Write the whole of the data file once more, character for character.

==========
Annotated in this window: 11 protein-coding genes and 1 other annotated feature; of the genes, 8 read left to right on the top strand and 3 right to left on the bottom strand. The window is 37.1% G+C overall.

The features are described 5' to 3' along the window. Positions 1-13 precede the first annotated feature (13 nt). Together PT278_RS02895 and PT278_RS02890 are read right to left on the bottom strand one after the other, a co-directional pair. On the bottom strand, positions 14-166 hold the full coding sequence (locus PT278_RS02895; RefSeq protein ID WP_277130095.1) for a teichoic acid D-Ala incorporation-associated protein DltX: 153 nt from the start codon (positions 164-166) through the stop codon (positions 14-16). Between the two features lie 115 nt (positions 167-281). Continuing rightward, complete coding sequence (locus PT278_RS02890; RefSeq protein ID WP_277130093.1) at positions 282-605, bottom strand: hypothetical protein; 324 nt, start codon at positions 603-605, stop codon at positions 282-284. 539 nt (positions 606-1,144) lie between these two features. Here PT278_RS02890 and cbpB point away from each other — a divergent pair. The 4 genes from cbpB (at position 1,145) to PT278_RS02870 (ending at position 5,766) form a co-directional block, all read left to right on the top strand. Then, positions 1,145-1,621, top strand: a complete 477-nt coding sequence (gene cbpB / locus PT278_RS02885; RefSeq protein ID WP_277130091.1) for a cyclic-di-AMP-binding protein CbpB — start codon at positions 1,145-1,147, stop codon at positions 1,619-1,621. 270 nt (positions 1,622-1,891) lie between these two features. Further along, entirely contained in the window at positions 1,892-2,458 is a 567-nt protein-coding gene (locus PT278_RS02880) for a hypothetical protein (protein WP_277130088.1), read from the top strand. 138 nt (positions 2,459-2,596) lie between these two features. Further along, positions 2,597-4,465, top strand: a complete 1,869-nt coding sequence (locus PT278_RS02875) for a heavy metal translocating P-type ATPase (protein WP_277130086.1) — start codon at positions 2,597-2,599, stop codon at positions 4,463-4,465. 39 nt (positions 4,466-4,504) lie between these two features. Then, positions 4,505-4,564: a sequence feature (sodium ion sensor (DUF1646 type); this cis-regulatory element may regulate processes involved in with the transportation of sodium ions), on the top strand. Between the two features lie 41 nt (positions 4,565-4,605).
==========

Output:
Annotated in this window: 11 protein-coding genes and 1 other annotated feature; of the genes, 8 read left to right on the top strand and 3 right to left on the bottom strand. The window is 37.1% G+C overall.

The features are described 5' to 3' along the window. Positions 1-13 precede the first annotated feature (13 nt). Together PT278_RS02895 and PT278_RS02890 are read right to left on the bottom strand one after the other, a co-directional pair. On the bottom strand, positions 14-166 hold the full coding sequence (locus PT278_RS02895; RefSeq protein ID WP_277130095.1) for a teichoic acid D-Ala incorporation-associated protein DltX: 153 nt from the start codon (positions 164-166) through the stop codon (positions 14-16). Between the two features lie 115 nt (positions 167-281). Continuing rightward, complete coding sequence (locus PT278_RS02890; RefSeq protein ID WP_277130093.1) at positions 282-605, bottom strand: hypothetical protein; 324 nt, start codon at positions 603-605, stop codon at positions 282-284. 539 nt (positions 606-1,144) lie between these two features. Here PT278_RS02890 and cbpB point away from each other — a divergent pair. The 4 genes from cbpB (at position 1,145) to PT278_RS02870 (ending at position 5,766) form a co-directional block, all read left to right on the top strand. Then, positions 1,145-1,621, top strand: a complete 477-nt coding sequence (gene cbpB / locus PT278_RS02885; RefSeq protein ID WP_277130091.1) for a cyclic-di-AMP-binding protein CbpB — start codon at positions 1,145-1,147, stop codon at positions 1,619-1,621. 270 nt (positions 1,622-1,891) lie between these two features. Further along, entirely contained in the window at positions 1,892-2,458 is a 567-nt protein-coding gene (locus PT278_RS02880) for a hypothetical protein (protein WP_277130088.1), read from the top strand. 138 nt (positions 2,459-2,596) lie between these two features. Further along, positions 2,597-4,465, top strand: a complete 1,869-nt coding sequence (locus PT278_RS02875) for a heavy metal translocating P-type ATPase (protein WP_277130086.1) — start codon at positions 2,597-2,599, stop codon at positions 4,463-4,465. 39 nt (positions 4,466-4,504) lie between these two features. Then, positions 4,505-4,564: a sequence feature (sodium ion sensor (DUF1646 type); this cis-regulatory element may regulate processes involved in with the transportation of sodium ions), on the top strand. Between the two features lie 41 nt (positions 4,565-4,605).